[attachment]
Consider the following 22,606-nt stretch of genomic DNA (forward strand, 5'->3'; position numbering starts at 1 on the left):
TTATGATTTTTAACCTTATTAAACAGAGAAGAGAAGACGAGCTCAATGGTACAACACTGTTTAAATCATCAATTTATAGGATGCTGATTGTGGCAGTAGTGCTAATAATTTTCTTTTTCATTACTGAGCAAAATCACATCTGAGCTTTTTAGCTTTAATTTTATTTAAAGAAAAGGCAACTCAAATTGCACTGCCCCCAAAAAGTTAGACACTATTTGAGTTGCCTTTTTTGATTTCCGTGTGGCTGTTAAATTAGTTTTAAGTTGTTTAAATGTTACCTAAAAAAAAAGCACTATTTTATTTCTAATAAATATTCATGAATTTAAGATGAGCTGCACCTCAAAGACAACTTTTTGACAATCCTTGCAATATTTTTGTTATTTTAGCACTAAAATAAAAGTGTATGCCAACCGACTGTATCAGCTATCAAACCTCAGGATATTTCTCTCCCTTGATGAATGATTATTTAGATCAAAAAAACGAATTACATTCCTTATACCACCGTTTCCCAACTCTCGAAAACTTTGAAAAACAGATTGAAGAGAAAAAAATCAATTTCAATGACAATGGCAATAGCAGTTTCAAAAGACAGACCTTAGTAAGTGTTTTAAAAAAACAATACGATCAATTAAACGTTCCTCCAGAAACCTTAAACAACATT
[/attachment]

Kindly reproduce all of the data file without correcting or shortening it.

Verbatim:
Consider the following 22,606-nt stretch of genomic DNA (forward strand, 5'->3'; position numbering starts at 1 on the left):
TTATGATTTTTAACCTTATTAAACAGAGAAGAGAAGACGAGCTCAATGGTACAACACTGTTTAAATCATCAATTTATAGGATGCTGATTGTGGCAGTAGTGCTAATAATTTTCTTTTTCATTACTGAGCAAAATCACATCTGAGCTTTTTAGCTTTAATTTTATTTAAAGAAAAGGCAACTCAAATTGCACTGCCCCCAAAAAGTTAGACACTATTTGAGTTGCCTTTTTTGATTTCCGTGTGGCTGTTAAATTAGTTTTAAGTTGTTTAAATGTTACCTAAAAAAAAAGCACTATTTTATTTCTAATAAATATTCATGAATTTAAGATGAGCTGCACCTCAAAGACAACTTTTTGACAATCCTTGCAATATTTTTGTTATTTTAGCACTAAAATAAAAGTGTATGCCAACCGACTGTATCAGCTATCAAACCTCAGGATATTTCTCTCCCTTGATGAATGATTATTTAGATCAAAAAAACGAATTACATTCCTTATACCACCGTTTCCCAACTCTCGAAAACTTTGAAAAACAGATTGAAGAGAAAAAAATCAATTTCAATGACAATGGCAATAGCAGTTTCAAAAGACAGACCTTAGTAAGTGTTTTAAAAAAACAATACGATCAATTAAACGTTCCTCCAGAAACCTTAAACAACATT